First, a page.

Eastside firms are on a hiring binge, and programmers and engineers aren’t the only ones in demand. Companies in all industries are seeking more salespeople as the economy improves, and it can be challenging to get workers quickly enough. With several high-profile clients such as Verizon, State Farm, and Comcast, Issaquah-based Time to Hire specializes in quick salespeople hires. Below, CEO Chad Bronstein examines the world of sales.
1. What are the current trends in sales hiring?
There seems to be an overall increase in economic confidence that is causing people to hire more sales staff. Our customers’ revenue has risen about 25 percent over the previous year. As the economy continues to get better and confidence increases, employers will look to hire more salespeople in anticipation of better economic conditions. We’ve seen this type of growth activity in most of the major vertical markets we deal in, particularly door-to-door and home-improvement sales.
2. What makes hiring qualified commission-only applicants so difficult?
Hiring qualified commission-only applicants is difficult for a number of reasons. There are basically three types of people who will take a commission-only position. The first is proven superstar salespeople who can sell anything and will easily land on their feet almost anywhere they end up. The problem is that the vast majority of superstars are already working for someone else. Another type is someone who may be having trouble finding work in their chosen field and is therefore more likely to take a risk on a commission-based position. The third type would be a younger person that’s just out of school. Because superstars are rare, the qualified pool of candidates can be very small, and the onus is on employers to have a good process in place for hiring new sales reps. Employers need to set up intensive training programs that will quickly give the new rep a leg up and help ensure their success.
3. How can employers improve their recruiting efforts?
A. Practice their pitch carefully. Candidates must be sold on the position without realizing they are being sold. If you come on too strong, it will push the candidate away.
B. Be committed to constant improvement of show rate, which is the percentage of candidates who actually show up for the interview. This is generally where the most improvement is needed. Most recruiters will be lucky to have a show rate of 20-40 percent. Really good recruiters with years of experience can achieve a 60 percent show rate for even the most difficult of jobs such as insurance and pest-control sales. One tactic is to promise the candidate that if the job is not a good fit, you will do your best to find another company that might fit better, and actually partner with other sales organizations for this reason.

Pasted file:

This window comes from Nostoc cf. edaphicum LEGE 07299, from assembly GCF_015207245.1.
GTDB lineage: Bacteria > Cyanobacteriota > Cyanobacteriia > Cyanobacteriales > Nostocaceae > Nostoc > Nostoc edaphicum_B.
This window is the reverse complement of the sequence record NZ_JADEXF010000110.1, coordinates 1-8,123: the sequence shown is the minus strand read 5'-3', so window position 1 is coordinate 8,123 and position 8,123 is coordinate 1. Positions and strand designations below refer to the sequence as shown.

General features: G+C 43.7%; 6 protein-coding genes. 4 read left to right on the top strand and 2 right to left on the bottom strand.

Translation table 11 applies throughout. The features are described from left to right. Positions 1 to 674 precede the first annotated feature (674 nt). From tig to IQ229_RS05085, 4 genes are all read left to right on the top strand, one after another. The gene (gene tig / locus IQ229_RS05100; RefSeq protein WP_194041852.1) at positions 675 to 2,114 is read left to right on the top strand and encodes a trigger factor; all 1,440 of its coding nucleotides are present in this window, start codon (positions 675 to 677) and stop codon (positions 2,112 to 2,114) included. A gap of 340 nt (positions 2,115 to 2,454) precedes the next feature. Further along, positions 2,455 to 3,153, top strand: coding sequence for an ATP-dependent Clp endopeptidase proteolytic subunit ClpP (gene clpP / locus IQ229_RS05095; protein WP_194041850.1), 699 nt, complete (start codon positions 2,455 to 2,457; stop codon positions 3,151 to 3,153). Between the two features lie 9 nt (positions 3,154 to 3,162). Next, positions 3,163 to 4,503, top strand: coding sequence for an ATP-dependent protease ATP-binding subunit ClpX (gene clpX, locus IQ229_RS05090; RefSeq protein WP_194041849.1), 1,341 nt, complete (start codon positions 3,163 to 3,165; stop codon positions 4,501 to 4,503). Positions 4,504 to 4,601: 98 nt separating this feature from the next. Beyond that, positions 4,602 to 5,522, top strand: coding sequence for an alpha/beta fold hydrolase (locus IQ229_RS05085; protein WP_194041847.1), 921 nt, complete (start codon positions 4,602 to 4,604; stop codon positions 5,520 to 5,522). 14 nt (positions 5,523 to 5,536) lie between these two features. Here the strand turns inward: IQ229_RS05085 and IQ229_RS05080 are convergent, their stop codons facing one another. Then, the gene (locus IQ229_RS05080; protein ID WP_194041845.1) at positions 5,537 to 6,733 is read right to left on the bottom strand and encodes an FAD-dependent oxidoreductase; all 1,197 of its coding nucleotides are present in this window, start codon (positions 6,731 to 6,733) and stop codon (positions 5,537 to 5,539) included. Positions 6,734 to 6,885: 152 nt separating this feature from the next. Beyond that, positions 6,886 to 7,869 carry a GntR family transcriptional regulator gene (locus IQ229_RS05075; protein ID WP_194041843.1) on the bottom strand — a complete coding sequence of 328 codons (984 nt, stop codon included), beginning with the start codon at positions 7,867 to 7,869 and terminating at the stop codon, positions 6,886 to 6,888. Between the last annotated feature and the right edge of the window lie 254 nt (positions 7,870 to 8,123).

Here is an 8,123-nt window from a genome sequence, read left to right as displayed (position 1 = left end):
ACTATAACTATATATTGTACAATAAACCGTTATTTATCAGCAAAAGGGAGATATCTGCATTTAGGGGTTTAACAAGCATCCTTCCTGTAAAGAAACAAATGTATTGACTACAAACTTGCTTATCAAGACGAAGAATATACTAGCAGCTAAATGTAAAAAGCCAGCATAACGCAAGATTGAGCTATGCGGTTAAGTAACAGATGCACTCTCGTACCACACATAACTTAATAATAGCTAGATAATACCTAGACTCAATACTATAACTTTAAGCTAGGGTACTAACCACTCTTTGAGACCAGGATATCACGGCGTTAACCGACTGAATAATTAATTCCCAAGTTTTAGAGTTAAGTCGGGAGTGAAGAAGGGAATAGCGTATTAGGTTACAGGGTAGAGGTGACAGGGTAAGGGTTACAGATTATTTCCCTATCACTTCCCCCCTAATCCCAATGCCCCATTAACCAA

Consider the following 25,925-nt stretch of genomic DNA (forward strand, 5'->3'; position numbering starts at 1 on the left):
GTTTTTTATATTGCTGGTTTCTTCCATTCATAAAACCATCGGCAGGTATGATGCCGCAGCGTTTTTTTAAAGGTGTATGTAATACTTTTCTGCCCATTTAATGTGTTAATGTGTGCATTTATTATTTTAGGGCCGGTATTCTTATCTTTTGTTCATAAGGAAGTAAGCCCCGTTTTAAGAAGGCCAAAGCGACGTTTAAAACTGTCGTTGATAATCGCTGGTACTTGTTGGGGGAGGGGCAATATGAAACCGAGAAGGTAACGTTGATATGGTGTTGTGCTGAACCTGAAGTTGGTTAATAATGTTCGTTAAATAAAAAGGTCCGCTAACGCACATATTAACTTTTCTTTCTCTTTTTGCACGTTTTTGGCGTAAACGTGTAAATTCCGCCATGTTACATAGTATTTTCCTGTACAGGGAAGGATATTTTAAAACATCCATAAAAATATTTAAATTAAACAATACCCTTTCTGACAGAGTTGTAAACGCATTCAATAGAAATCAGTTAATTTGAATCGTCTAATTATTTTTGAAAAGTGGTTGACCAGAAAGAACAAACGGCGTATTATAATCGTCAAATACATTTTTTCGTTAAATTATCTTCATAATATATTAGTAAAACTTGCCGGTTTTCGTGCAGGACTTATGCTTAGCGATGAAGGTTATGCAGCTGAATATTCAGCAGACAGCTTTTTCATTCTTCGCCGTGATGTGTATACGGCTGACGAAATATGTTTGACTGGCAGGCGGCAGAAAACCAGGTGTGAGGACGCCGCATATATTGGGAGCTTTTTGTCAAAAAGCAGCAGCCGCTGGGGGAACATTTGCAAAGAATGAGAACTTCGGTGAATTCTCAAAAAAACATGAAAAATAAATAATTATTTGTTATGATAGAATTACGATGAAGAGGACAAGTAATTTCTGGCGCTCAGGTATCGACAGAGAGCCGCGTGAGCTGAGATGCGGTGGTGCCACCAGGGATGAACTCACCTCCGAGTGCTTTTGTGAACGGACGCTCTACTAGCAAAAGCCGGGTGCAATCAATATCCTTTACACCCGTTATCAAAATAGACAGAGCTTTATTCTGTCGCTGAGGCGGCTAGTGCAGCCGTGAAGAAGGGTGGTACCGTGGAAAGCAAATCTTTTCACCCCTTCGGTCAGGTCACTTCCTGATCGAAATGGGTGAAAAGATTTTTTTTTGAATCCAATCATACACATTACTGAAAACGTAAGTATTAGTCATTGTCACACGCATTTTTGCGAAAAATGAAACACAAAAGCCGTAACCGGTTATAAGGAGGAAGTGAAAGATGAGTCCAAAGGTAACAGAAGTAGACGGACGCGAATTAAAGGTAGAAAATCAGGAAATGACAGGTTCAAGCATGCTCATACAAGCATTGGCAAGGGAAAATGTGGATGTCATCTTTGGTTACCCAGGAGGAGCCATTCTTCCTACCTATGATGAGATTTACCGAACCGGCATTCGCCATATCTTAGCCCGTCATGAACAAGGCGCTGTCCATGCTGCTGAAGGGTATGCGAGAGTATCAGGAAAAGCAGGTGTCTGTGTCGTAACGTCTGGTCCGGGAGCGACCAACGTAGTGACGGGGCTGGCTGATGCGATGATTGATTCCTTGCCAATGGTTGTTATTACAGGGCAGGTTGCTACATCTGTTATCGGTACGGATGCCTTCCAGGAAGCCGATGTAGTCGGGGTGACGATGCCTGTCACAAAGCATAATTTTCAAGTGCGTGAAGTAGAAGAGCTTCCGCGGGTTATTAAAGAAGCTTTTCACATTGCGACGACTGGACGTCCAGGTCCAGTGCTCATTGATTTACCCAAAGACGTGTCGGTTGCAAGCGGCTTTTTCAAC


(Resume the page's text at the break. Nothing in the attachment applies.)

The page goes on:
C. Systematize the sales process. Don’t expect sales reps to create their own sales process or plan for your company. It’s up to you to plan and execute it. Understand that it is hard to hire sales people if you don’t understand your own sales process. That means you have to put your process into action and prove that it works before training others.
D. Learn how to avoid shooting from the hip when hiring. It’s easy to make mistakes such as hiring people you like or having a candidate sell you on themselves. Read books on the subject. Create your own hiring process that includes a scoring system.
E. Create a training environment. Have at least two group training sessions each week. Turn high-performing sales reps into sales managers, then have the managers perform most of the training sessions. Have new reps ride along with more experienced staff so they can see how to pitch in real time. Provide a phone room if possible so reps can hone their cold-calling skills and customer phone interactions. Put new sales reps that show promise next to high-performing sales reps so they can learn from the best.
F. Understand that as the owner, you must lead by example. Sales is a process, and you are not born with the skill. You must become an expert on the sales process by reading books and blogs, and by spending time in the field honing your pitch.
G. Hire as many sales reps as you can handle. Most won’t make it, and you’ll need a steady stream of reps coming through the door to be successful.